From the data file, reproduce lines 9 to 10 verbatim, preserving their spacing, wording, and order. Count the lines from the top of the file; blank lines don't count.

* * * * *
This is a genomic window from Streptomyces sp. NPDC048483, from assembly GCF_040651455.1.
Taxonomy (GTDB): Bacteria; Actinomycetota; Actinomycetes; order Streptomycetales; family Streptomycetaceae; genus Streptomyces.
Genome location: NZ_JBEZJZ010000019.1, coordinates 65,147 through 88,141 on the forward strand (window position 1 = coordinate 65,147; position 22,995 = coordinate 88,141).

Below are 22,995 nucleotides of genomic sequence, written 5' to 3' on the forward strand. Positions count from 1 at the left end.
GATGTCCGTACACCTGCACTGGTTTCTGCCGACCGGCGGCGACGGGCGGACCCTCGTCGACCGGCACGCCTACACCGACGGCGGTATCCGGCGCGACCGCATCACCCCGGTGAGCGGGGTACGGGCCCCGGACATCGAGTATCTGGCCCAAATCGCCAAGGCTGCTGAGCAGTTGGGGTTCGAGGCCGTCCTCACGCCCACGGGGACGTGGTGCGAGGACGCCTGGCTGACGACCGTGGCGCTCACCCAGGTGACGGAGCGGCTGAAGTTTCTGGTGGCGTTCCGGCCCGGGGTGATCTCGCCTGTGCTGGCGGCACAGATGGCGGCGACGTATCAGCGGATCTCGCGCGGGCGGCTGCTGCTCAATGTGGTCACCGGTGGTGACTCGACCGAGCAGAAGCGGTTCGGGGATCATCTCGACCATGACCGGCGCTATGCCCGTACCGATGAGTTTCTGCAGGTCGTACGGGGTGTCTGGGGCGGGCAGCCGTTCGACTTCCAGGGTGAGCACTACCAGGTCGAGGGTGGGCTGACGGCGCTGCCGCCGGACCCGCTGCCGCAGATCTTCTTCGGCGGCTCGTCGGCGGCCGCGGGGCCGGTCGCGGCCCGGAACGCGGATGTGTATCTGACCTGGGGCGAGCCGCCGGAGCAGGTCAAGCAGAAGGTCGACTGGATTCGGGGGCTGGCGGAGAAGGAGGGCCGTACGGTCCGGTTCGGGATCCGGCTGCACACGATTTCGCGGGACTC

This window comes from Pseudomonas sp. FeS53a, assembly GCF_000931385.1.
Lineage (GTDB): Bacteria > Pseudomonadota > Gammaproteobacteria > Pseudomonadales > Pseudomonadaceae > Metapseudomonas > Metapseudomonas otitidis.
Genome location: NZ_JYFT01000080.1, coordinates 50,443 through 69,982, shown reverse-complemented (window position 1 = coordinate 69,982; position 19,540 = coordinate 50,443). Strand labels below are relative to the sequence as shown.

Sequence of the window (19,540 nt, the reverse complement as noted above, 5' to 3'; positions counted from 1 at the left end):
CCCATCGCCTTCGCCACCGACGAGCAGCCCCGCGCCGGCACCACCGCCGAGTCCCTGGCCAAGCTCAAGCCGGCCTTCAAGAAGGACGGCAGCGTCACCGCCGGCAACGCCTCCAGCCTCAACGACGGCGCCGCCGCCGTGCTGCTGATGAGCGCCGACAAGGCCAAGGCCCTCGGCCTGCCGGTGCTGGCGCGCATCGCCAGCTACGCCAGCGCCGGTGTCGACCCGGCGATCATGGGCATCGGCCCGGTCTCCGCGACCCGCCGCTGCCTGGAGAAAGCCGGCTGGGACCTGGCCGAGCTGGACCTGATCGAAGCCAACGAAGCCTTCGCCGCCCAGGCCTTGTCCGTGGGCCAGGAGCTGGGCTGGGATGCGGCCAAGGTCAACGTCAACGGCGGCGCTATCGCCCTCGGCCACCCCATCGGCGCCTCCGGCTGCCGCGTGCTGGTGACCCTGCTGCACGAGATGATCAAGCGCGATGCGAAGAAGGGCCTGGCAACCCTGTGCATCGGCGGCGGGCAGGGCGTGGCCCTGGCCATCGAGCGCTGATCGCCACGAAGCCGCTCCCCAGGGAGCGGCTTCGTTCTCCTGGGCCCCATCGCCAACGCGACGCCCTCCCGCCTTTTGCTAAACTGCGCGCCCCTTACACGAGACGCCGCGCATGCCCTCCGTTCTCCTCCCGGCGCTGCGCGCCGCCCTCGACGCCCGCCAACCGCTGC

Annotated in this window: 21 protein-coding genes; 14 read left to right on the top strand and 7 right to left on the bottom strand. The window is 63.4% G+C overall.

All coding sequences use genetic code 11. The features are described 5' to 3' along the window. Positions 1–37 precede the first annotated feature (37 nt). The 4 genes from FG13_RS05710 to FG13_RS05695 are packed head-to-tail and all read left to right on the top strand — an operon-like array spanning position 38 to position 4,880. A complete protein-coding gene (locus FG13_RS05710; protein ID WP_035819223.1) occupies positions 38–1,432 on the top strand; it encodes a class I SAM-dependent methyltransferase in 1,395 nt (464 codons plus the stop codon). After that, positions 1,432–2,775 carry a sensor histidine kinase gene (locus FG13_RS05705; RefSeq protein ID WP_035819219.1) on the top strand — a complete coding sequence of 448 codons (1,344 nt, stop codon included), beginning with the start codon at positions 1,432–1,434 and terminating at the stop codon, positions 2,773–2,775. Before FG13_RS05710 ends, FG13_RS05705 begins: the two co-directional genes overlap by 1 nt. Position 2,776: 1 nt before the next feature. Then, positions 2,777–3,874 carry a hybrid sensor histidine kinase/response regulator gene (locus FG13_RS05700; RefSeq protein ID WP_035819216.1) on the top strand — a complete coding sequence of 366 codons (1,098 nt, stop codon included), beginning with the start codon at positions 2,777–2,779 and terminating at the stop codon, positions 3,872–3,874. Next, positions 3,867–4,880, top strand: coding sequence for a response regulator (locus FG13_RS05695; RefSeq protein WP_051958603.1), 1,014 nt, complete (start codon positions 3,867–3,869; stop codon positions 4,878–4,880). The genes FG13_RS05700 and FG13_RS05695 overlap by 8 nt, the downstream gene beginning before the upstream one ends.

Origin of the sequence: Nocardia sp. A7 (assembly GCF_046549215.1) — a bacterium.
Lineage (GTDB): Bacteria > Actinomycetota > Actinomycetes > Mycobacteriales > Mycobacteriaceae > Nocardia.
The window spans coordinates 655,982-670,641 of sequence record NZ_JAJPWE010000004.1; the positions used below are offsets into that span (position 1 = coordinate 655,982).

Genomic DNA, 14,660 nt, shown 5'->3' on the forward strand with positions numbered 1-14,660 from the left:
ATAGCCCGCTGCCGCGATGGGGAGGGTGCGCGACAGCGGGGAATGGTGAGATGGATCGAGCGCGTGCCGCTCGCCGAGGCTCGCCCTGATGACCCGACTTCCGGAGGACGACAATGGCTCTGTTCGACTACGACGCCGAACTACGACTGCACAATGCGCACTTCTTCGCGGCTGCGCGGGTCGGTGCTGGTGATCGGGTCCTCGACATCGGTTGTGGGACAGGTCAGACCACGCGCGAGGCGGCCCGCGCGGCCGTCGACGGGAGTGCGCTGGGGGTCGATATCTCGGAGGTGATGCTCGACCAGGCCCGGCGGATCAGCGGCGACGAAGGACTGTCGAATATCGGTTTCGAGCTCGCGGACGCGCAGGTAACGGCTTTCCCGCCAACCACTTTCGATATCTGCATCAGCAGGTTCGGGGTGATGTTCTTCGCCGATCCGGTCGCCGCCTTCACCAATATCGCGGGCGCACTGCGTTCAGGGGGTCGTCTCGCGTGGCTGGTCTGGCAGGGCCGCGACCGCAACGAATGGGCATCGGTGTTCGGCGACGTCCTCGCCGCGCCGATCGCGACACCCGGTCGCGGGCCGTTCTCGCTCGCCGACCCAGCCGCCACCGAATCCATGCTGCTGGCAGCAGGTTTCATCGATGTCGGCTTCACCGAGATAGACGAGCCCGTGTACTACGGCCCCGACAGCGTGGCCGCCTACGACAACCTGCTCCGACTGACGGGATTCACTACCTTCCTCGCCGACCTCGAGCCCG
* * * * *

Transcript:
Sequence of the window (19,540 nt, the reverse complement as noted above, 5' to 3'; positions counted from 1 at the left end):
CCCATCGCCTTCGCCACCGACGAGCAGCCCCGCGCCGGCACCACCGCCGAGTCCCTGGCCAAGCTCAAGCCGGCCTTCAAGAAGGACGGCAGCGTCACCGCCGGCAACGCCTCCAGCCTCAACGACGGCGCCGCCGCCGTGCTGCTGATGAGCGCCGACAAGGCCAAGGCCCTCGGCCTGCCGGTGCTGGCGCGCATCGCCAGCTACGCCAGCGCCGGTGTCGACCCGGCGATCATGGGCATCGGCCCGGTCTCCGCGACCCGCCGCTGCCTGGAGAAAGCCGGCTGGGACCTGGCCGAGCTGGACCTGATCGAAGCCAACGAAGCCTTCGCCGCCCAGGCCTTGTCCGTGGGCCAGGAGCTGGGCTGGGATGCGGCCAAGGTCAACGTCAACGGCGGCGCTATCGCCCTCGGCCACCCCATCGGCGCCTCCGGCTGCCGCGTGCTGGTGACCCTGCTGCACGAGATGATCAAGCGCGATGCGAAGAAGGGCCTGGCAACCCTGTGCATCGGCGGCGGGCAGGGCGTGGCCCTGGCCATCGAGCGCTGATCGCCACGAAGCCGCTCCCCAGGGAGCGGCTTCGTTCTCCTGGGCCCCATCGCCAACGCGACGCCCTCCCGCCTTTTGCTAAACTGCGCGCCCCTTACACGAGACGCCGCGCATGCCCTCCGTTCTCCTCCCGGCGCTGCGCGCCGCCCTCGACGCCCGCCAACCGCTGC